To assess the causes and frequency of kidney infarction associated with hypertension, and the blood pressure and renal function outcomes.Methods
We analyzed the records of patients with kidney infarction documented by angiography and referred to a hypertension unit.Results
Spontaneous kidney infarction was documented in 55 of 18 287 patients and was associated with renal artery disease in 41 cases. Twenty-five patients had a longstanding history of hypertension at referral, and 30 patients presented with acute hypertension. Patients with acute hypertension were more likely to report a history of lumbar pain and to develop malignant hypertension than patients with longstanding hypertension; they also had higher plasma renin concentrations. Data for long-term follow-up after referral were available for 36 patients, including 15 patients who underwent surgery or renal artery angioplasty. From referral to most recent follow-up, the blood pressure decreased from 176/111 to 143/89 mmHg in patients with longstanding hypertension, and from 183/111 to 127/80 mmHg in those with acute hypertension (P = 0.007/0.041 for between-group differences). Three patients with acute hypertension had normal blood pressure without treatment at follow-up. Patients with long-term follow-up displayed no change in the glomerular filtration rate.Conclusion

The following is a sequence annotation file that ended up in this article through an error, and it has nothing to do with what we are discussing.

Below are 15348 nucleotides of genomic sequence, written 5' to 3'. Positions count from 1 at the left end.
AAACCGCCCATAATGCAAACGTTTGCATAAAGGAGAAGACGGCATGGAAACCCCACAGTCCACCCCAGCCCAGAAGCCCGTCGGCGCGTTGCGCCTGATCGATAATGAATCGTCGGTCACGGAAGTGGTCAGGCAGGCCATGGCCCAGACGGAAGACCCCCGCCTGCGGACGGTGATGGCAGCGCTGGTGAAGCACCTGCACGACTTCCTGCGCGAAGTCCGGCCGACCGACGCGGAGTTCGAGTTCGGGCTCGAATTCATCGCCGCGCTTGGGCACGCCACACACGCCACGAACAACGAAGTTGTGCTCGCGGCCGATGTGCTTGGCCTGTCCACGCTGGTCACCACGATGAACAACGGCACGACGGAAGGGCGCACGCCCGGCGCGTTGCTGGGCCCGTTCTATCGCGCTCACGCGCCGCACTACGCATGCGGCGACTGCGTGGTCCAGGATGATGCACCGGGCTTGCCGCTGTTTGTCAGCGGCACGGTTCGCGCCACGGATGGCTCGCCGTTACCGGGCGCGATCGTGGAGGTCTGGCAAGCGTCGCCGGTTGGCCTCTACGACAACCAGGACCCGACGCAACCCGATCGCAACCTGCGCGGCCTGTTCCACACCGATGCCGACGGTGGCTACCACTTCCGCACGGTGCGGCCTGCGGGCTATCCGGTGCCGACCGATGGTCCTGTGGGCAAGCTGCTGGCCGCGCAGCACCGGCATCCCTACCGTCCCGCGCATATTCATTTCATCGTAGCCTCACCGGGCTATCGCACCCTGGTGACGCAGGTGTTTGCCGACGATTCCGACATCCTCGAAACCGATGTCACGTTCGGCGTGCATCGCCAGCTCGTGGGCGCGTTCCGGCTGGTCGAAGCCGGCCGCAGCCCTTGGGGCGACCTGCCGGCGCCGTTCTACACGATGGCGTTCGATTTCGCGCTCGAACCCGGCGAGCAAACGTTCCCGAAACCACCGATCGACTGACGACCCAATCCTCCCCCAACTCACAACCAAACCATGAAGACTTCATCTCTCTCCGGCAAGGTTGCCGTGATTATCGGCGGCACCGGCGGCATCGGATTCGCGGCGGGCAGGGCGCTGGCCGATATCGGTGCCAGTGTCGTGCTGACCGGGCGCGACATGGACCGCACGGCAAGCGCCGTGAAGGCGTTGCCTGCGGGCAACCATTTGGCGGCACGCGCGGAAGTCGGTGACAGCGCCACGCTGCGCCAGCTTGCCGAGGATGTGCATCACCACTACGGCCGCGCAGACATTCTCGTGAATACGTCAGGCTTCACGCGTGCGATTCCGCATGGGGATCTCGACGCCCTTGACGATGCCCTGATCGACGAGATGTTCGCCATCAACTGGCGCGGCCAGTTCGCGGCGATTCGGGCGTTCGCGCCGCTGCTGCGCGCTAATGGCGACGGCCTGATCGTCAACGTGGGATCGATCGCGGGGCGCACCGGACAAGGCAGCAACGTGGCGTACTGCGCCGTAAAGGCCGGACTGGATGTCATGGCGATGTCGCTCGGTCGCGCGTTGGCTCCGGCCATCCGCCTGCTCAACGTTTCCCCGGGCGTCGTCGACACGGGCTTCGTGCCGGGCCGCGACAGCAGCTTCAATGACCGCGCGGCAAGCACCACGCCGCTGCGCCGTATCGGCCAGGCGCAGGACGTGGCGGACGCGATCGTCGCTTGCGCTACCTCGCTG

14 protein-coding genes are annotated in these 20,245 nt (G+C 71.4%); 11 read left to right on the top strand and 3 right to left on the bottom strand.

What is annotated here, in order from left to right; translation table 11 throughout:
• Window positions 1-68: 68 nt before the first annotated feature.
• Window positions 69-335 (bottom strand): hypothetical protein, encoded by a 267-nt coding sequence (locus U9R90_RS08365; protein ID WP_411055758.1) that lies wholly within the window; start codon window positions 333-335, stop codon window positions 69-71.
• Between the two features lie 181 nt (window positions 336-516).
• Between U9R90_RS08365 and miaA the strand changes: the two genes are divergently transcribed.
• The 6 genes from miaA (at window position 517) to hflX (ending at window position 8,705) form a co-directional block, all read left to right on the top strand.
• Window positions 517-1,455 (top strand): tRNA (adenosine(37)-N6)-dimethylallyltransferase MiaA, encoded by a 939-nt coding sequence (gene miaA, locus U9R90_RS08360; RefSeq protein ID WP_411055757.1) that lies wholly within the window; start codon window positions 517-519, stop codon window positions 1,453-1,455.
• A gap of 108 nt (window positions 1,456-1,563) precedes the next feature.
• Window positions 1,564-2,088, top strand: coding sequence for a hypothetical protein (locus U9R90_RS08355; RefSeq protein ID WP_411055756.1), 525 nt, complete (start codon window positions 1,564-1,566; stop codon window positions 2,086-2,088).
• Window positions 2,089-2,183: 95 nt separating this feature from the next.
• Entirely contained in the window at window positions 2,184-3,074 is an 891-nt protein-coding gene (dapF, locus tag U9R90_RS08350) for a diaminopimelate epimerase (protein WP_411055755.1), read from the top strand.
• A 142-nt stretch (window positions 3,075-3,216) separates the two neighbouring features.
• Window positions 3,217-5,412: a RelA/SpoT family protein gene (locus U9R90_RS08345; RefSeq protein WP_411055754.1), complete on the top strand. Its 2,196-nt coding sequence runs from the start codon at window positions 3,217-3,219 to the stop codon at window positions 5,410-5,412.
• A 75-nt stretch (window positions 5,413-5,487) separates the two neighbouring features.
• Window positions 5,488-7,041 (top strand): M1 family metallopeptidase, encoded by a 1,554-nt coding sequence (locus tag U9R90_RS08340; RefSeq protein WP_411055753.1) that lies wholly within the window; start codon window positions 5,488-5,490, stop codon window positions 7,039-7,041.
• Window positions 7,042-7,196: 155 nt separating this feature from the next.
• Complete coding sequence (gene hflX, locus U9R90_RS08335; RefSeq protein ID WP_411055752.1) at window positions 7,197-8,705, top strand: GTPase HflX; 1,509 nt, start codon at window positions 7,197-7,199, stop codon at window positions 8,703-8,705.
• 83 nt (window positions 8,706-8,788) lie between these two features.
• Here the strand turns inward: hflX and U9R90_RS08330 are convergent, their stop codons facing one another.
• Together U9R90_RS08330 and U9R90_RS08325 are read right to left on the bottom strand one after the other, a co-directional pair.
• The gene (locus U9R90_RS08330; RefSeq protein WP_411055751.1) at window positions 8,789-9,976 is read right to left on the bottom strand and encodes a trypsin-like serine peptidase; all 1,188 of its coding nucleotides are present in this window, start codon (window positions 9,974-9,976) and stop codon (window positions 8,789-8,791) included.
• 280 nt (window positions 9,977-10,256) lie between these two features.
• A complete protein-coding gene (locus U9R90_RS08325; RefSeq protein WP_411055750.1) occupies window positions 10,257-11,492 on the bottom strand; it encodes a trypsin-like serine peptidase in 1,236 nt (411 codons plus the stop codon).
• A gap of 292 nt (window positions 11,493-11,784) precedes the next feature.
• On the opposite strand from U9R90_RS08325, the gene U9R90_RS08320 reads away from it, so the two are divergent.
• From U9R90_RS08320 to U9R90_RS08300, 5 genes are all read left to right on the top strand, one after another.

Kidney infarction is a rare cause of hypertension, usually associated with renal artery lesions. In cases of kidney infarction with acute hypertension, the blood pressure outcome is favorable following intervention and/or medication, and hypertension may resolve spontaneously.